Larisa fights back…Wind turbine opponent is leading carbon polluter…One RI urban myth debunked…Costa goes to the woodshed…Another RI urban myth rebunked
Injun Joe fights ethics fines. As I recently reported, Charlestown’s Special Counsel for Indian Affairs “Injun Joe” Larisa, the ethically challenged former East Providence Mayor, was named by GoLocalProv.com as the recipient of the highest fines in 2011 for ethics violations. Now, EastBayRI.com reports
has attempted to turn the tables on the RI Ethics Commission by filing a complaint against the Commission! The Commission fined Larisa for violating state law against “revolving door” employment, an issue that may also figure in Council member Lisa DiBello’s legal actions against the town. Charlestown has paid Larisa $169,259 since July 2009 for his work in fighting the Narragansett Indian Tribe. Larisa
Wind Turbine opponent named one of
’s Top Ten greenhouse gas emitters. EPA has just developed a new database that allows you to look up the carbon emissions of local sources, public and private. In Rhode Island , most of the top ten offenders are power plants – all of them fired with fossil fuels. But coming at #6 with 56,000 metric tons of carbon emissions is Rhode Island North Kingstown’s Toray Plastics. Toray Plastics is the leader co-plaintiff with plastics maker Polytop Corp. in the federal lawsuit seeking to block the construction of the Deepwater Wind turbine farm that will be sited near Block Island. This does make some political sense: the financier of bogus “grassroots” opposition to the project are petrochemical moguls, the Koch Brothers. Cape Wind
SC Independent takes Doreen Costa to the woodshed. In an editorial with uncharacteristically sharp language, the South County Independent has castigated Tea Party state Representative Doreen Costa (R-NO Kingstown) for trying to line up state support to keep the deficit-plagued, though popular, Waterfire displays going in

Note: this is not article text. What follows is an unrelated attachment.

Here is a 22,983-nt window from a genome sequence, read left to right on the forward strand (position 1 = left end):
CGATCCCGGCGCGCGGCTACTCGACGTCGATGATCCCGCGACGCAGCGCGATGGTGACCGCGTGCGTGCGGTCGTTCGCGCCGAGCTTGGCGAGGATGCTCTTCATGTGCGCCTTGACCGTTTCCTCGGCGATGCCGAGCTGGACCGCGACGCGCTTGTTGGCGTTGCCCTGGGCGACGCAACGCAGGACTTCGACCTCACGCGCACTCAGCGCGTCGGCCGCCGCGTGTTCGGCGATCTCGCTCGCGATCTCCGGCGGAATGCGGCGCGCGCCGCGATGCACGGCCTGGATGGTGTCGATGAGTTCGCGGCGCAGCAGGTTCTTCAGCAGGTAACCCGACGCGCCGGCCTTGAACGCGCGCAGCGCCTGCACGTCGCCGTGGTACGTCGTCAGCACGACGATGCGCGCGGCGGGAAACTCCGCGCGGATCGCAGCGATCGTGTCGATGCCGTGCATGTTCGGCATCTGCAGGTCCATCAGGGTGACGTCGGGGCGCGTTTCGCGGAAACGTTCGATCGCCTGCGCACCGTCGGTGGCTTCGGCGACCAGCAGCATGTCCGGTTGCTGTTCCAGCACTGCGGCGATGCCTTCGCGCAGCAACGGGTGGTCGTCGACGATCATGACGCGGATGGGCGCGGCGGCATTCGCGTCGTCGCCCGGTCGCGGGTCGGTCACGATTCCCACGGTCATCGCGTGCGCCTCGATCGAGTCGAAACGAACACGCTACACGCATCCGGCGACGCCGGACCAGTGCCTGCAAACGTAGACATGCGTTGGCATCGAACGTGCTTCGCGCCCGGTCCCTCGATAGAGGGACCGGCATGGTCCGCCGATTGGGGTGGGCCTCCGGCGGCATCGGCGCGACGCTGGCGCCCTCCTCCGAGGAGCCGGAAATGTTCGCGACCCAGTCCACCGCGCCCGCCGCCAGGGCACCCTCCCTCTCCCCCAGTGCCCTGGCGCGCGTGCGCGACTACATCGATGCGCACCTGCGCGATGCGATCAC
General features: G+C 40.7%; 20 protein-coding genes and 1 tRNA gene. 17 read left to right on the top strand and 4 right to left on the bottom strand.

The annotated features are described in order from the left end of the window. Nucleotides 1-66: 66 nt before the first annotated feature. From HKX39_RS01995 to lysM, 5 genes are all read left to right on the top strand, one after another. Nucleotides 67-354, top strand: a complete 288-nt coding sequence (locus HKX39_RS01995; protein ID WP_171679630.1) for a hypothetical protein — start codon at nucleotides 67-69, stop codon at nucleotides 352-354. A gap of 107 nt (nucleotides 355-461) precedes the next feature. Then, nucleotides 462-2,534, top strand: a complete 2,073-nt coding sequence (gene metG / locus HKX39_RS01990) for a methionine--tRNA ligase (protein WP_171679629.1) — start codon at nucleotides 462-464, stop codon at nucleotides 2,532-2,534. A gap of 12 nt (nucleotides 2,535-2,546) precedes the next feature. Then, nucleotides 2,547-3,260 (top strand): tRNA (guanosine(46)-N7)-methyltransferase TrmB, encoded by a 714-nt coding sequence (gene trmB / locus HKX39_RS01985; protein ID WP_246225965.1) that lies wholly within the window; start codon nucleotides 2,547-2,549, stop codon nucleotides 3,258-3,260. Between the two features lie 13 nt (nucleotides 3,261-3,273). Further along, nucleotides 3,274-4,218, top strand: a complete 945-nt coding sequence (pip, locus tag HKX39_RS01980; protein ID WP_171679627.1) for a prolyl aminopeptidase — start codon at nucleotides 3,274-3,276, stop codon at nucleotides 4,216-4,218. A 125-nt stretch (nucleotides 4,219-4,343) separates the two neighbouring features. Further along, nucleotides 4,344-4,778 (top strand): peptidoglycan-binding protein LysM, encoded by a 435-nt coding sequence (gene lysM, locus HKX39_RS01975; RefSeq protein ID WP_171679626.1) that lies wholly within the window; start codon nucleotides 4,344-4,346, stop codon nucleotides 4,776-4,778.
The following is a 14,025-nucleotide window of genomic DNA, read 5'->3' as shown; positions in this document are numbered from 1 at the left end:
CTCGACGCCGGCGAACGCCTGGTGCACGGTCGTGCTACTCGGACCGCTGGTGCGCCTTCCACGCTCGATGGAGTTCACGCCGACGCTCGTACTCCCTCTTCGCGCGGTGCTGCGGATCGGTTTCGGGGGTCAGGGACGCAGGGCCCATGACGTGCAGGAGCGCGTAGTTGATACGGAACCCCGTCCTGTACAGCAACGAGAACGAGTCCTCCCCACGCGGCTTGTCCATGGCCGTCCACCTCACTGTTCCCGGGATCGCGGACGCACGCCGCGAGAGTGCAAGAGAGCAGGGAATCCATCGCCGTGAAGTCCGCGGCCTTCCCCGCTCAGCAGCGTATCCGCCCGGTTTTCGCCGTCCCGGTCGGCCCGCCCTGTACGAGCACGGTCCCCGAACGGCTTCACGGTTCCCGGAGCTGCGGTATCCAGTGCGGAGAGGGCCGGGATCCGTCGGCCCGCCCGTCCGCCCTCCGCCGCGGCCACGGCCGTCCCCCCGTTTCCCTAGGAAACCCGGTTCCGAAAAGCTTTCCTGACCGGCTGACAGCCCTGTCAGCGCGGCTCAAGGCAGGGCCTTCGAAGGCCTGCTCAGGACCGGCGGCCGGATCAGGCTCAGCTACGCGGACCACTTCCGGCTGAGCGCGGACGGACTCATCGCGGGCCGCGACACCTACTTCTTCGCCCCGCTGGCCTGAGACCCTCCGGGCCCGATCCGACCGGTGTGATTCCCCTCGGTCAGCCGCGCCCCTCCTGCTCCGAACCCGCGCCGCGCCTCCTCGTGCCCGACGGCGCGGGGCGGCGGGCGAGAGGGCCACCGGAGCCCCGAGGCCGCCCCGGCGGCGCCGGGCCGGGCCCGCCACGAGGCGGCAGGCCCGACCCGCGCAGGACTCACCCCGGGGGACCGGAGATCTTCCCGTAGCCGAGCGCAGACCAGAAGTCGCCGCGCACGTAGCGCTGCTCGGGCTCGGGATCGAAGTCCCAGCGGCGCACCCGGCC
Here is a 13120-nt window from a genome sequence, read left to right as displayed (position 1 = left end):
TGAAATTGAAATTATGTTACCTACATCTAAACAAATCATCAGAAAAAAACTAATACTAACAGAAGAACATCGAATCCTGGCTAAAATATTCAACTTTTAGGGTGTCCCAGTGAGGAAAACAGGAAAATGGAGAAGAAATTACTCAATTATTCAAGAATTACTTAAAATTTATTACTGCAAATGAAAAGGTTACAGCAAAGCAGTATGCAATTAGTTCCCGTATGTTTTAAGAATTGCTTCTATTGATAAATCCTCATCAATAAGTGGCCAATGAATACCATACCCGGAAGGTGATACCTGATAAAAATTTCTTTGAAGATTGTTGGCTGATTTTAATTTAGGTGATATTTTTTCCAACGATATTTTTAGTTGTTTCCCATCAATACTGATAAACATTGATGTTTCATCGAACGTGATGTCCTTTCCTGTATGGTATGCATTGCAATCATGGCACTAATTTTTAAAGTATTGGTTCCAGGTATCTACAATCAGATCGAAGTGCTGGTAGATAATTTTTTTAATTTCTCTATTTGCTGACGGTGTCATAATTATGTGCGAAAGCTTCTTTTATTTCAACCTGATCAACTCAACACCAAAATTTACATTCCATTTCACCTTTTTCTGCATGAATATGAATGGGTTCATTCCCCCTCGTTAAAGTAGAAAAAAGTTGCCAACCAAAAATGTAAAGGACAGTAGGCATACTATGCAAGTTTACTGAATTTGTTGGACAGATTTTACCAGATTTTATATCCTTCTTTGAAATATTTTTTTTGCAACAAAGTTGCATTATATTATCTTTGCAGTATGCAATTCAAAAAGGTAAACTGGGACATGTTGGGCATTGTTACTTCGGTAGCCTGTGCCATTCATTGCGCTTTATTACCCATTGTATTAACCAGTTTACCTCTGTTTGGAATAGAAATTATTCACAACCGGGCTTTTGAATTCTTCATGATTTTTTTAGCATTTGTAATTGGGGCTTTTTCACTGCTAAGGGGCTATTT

. The editorial notes that Costa’s sometimes wacky publicity-grabbing stunts, as well as her persistent efforts to attack welfare benefits for the poor and state benefit programs, stand in contrast with trying to win state subsidies for a Providence tourist attraction. The newspaper also asks what this has to do with the needs within Costa’s own district, which has sites, like the Gilbert Stuart Birthplace and Smith’s Castle, that could use some state aid. Or economic development to keep small businesses alive in Wickford, or fill empty commercial space along Route One. As the Independent put it, “there’s plenty in Providence to take up her attention.” South County
Pension funding goals – an ”urban legend?” WPRI’s Ted Nesi notes that state policy makers have taken it as a sacred tenet that for a public pension to be considered “healthy,” it must be funded at an 80% level. Nesi points out that the ProJo’s ace economics reporters and Nesi himself have cited the 80% figure repeatedly as an unshakeable fact. General Treasurer
Gina Raimondo (DINO) has cited 80% funding as the point where, maybe, state pensioners might get their cost of living adjustments (COLA) back.
But apparently, this supposed standard really isn’t real. Nesi cites Governing magazine’s Girard Miller, a veteran pension analyst and a former fellow of the National Academy of Public Administration: Miller says that there is no original source for the 80% figure – that even respected sources like the Pew Research Center and GAO simply cite the figure, but don’t provide back-up sources, essentially deeming the 80% as part of the common wisdom. Which, according to Miller, it isn’t.
Nesi reports that
’s pension system was 48% funded before the new law passed; the state’s actuaries project it will reach 80% funded around 2031 and 100% by 2036.” Rhode Island